Forcing Bulbs Over Water: A Project for the Whole Family


Forcing bulbs: as easy as 1, 2, 3! Source:

 I already explained in a recent article how to force bulbs in a pot of growing media, but you can also force them with no soil at all, over a container of water.

A hyacinth vase” is typically used for this purpose. It’s a transparent or ceramic hourglass-shaped container designed to hold one bulb. The constriction at the vase’s neck is designed to support the base of the bulb and hold it above the water so it won’t sit in water and rot. Hyacinth vases have been around since at least the 18thcentury and are easy to find in garden center that sells bulbs as well as online.  

However, you don’t actually need a hyacinth vase. You can use any container with a neck the right size to hold the bulb suspended above water: for example, a small jam jar might work.

A Great Project for Kids


Forcing bulbs over water is an easy project for children. Source:

I first experienced forcing a bulb in water in kindergarten. I was absolutely fascinated to see the plant grow from roots to bloom in such a short time. And this is something you can do with your children or grandchildren. Also, a bulb is big enough that a child manipulate it and put it in the vase. From about age six on, children are even mature enough to be able to water their sprouting bulb … under the watchful eye of a parent, of course, to remind them about regularly checking the water level.

The bulb traditionally used for forcing over water is the hyacinth (Hyacinthus orientalis). Garden centers sell them from September until near Christmas. Any bulb about the size of a hyacinth bulb could also be used instead, such as a large tulip or narcissus bulb.

Smaller bulbs, like crocus, squills and muscaris, would just fall right through the throat of a hyacinth vase, but if you look, you can find “crocus vases” online that are adapted to smaller bulbs. Plus there are lots of bottles with a constricted throat of an appropriate size. You can even grow an amaryllis (Hippeastrum) bulb over water … provided you find a container with a large enough mouth. And yes, there are amaryllis vases to be found online!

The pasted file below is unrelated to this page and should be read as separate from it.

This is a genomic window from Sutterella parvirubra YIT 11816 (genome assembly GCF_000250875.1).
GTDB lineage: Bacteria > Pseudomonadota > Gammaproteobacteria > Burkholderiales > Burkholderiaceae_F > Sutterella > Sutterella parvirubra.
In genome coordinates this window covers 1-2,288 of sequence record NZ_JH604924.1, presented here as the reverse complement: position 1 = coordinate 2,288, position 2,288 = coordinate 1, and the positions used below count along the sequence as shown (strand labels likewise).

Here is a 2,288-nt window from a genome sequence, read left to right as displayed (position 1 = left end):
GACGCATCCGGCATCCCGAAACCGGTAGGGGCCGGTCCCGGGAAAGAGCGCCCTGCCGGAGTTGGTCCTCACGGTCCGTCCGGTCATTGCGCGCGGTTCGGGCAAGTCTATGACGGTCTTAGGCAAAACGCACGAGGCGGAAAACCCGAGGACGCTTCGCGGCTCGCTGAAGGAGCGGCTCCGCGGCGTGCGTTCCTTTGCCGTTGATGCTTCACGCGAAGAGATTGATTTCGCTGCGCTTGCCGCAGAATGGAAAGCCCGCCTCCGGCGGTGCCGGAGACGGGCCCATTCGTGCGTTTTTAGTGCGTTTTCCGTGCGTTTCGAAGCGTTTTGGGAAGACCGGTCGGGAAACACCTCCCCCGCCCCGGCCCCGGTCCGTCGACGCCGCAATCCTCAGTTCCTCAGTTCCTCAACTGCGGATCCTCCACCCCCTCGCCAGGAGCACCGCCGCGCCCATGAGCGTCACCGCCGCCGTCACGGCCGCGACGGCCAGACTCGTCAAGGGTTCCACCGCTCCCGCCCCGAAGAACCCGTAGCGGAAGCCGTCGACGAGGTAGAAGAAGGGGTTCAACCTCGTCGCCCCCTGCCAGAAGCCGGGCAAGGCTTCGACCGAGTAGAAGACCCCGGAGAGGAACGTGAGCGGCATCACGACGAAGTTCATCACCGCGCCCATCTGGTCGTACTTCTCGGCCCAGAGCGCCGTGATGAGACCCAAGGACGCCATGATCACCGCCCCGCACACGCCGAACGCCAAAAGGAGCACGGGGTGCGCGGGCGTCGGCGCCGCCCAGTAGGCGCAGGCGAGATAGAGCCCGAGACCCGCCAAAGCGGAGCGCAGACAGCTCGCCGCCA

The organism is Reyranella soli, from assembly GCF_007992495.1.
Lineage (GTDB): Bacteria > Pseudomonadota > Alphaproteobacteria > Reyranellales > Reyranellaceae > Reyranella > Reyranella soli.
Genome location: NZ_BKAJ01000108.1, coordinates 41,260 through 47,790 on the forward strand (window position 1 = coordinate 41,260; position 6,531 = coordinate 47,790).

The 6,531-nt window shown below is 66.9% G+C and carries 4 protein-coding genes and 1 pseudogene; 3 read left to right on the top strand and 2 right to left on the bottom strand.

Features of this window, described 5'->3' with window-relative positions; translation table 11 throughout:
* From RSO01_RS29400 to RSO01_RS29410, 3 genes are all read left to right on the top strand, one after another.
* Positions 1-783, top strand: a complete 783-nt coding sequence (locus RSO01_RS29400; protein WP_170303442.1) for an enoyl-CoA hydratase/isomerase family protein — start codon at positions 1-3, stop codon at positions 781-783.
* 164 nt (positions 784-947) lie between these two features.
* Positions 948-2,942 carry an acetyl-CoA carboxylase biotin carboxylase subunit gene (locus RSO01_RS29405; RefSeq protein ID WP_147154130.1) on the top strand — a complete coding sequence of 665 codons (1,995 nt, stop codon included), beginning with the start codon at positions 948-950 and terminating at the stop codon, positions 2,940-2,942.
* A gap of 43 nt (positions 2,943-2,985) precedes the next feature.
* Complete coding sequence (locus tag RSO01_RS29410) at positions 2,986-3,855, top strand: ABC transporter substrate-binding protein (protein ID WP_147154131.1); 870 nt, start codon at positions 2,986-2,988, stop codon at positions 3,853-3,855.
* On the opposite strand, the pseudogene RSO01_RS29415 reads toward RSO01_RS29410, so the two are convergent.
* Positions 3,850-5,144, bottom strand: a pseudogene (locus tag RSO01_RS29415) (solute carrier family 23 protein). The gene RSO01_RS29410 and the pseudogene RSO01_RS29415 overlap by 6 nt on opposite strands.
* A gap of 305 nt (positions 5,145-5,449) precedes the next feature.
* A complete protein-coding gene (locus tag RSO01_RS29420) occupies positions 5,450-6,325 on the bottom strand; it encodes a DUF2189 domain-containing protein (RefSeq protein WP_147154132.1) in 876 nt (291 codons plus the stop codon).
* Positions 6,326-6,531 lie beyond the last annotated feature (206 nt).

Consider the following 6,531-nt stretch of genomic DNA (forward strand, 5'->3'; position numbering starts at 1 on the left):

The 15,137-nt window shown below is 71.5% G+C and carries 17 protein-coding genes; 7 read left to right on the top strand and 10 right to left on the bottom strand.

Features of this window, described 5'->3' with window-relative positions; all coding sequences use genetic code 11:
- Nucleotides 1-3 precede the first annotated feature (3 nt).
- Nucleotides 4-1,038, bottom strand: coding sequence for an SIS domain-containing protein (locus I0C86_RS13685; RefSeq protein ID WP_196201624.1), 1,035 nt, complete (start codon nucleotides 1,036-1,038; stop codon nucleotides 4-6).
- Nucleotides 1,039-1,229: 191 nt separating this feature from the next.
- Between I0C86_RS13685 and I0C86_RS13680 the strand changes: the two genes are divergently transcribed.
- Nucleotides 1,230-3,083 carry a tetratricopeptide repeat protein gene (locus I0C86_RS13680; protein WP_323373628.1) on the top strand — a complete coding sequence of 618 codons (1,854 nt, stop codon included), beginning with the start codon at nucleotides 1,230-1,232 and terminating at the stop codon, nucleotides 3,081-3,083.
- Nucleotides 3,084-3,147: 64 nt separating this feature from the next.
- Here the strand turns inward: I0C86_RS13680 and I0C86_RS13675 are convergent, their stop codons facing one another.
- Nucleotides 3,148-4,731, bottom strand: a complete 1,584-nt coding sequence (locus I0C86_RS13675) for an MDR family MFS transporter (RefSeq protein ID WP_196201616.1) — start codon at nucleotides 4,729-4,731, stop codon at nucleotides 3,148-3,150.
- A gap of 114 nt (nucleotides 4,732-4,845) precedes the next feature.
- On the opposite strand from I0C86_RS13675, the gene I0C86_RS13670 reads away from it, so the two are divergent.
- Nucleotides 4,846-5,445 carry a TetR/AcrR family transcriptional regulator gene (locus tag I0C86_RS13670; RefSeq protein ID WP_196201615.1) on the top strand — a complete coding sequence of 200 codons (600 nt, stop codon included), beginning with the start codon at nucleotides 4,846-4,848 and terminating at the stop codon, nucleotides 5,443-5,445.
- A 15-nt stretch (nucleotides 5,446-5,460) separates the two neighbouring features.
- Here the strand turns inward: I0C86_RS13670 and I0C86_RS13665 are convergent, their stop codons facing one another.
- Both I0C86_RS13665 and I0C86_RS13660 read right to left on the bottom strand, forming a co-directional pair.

The Best Bulbs for Water Culture


Prepared hyacinths are particularly easy to force.

The best bulb for a hyacinth vase is, of course, a hyacinth, but not just any hyacinth: a prepared hyacinth. They come in all the usual hyacinth colors and are just as deliciously perfumed, but have been, as the name suggest, pretreated by gradual cooling so that they have already undergone the “cool winter” needed to encourage bloom. As a result, they don’t absolutely need a chilling period (although cool temperaturesabout 50 to 54 ° F (10 to 12 ° C)are still best). Nor do they really need to be stuck in a dark corner: you can just put them on a window ledge and let them do their thing! And a prepared hyacinths blooms quite quickly: in as little as 6 weeks, although 9 is more likely.


Paperwhite narcissus. Source:

The Paperwhite narcissus (Narcissus papyraceus and its close relatives, such as ‘Grand Soleil d’Or’ and Chinese Sacred Lily) are the best narcissus to use for growing indoors over water, as they don’t require a true chilling period either. They will take normal room temperatures, although night temperatures below 65 ° F (18 °C) are best, and bloom in 5 to 8 weeks.

Other spring bulbs (crocus, squills, muscaris, tulips, other narcissus, etc.) need serious cold (33 to 40° F/1 to 9 ° C) day and night over quite a long period: usually about 14 week, preferably in the dark in a refrigerator, cold room or barely heated garage. (See Forcing Bulbs Without Twisting Arms for more details.)